THE MUSICIAN: A Fairly True Tale

 |   |  1 min read

THE MUSICIAN: A Fairly True Tale

The young man settled himself into the chair and placed his new guitar case on the floor beside him. His face raised into a natural if boyish smile, the outline of his cheeks rimmed by a flat, soft beard of the kind that many young men grow briefly and self-consciously in their eighteenth year.

His hands clasped his knees in a juvenile gesture of delight.

The man he was sitting beside had met the young fellow before and enjoyed his excitable nature, but in truth also thought him a bit of a fool.

They talked.

The young man said how much he enjoyed the lessons he was having on guitar, and in playing with friends in a band they had formed.

“I’m in a folk group,” he said, “we play concerts sometimes.”

“What kind of folk music do you play?”

“It’s an English folk band, we play reels, jigs and airs.”

“You mean that John Barleycorn sort of thing,” said the man, as much to show some small familiarity with the idiom as in the spirit of enquiry.

“No, we don’t have a singer, we just play tunes for dancing. But we play a lot of concerts. People like to dance and we play all sorts of reels and jigs that people know. We specialise in Playford music.”

“Play . . . Ford? What is that?”

“Playford. It's music from an area in England called Playford.”

“You mean you play music from a small area of England that developed its own style some centuries ago?”

“That’s right,” said the young fellow, his face now split by a wide grin.

The older man had to ask: “So, where's Playford?”

The grin never leaving his face, his eyes glowing with the acceptance he was enjoying, the young man replied cheerfully, “I don't know.”

NB: "Playford music" is in fact a reference to John Playford, a 17th century writer and chronicler of folk and dance tunes.

For other articles along these lines check out Absurd Elsewhere here.

Share It

Your Comments

post a comment

More from this section   Absurd articles index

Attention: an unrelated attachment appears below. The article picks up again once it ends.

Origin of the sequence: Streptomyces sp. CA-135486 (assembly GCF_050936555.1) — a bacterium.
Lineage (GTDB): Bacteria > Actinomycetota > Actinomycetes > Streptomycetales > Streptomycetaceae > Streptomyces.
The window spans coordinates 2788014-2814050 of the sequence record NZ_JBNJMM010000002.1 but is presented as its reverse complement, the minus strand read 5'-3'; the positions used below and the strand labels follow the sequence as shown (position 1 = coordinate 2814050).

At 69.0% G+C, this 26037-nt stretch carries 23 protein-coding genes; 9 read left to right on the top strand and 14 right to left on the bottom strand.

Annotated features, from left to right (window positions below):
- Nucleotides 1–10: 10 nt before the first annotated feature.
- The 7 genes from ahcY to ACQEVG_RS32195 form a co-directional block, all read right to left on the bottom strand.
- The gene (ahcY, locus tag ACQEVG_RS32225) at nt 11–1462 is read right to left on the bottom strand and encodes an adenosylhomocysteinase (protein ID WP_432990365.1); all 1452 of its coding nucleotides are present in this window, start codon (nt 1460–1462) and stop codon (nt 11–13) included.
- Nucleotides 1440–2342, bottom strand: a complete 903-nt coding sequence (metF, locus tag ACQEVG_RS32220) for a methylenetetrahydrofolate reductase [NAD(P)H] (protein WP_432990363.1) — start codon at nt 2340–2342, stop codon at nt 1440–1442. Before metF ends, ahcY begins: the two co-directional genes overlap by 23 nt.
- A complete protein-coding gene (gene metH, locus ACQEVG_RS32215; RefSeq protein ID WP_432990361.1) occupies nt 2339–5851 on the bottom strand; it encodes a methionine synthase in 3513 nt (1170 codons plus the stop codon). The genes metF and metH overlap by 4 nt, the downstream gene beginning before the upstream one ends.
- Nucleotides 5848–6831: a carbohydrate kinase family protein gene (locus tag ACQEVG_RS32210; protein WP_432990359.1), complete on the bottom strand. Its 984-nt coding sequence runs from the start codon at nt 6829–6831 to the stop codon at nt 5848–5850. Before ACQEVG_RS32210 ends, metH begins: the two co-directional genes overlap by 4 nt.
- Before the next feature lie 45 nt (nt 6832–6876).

THE FIVE MOST RARESTER BEATLE ALBUMS EVER: A place where nothing is real

THE FIVE MOST RARESTER BEATLE ALBUMS EVER: A place where nothing is real

Although the Beatles appeared to have a finite recording career (1962-69) and that everything they ever did has been released, remastered and/or remixed, for the abject Beatle fan there is... > Read more

THE POWER OF SPEECH: A Short Story in a Strange Tongue

THE POWER OF SPEECH: A Short Story in a Strange Tongue

I recently spent a rather distressing luncheon engagement with a moderately well-known author. Aside from hearing much invaluable gossip about better known writers than my friend, I was also... > Read more

Elsewhere at Elsewhere

THE BARGAIN BUY: The Bee Gees; One Night Only (Universal)

THE BARGAIN BUY: The Bee Gees; One Night Only (Universal)

Although older brother Barry has long been the one with health issues (crippling arthritis for over a decade), it seems strange and sad that his three brothers -- first Andy, then Maurice and more... > Read more

Various Artists; Bossa Nova and the Story of Elenco Records, Brazil (Soul Jazz/Southbound)

Various Artists; Bossa Nova and the Story of Elenco Records, Brazil (Soul Jazz/Southbound)

The Elenco bossa nova label -- founded in Rio de Janeiro in '63 -- gets this well-annotated Gilles Peterson-complied 23 track disc (and a booklet with an essay) of great tracks by guitarist Baden... > Read more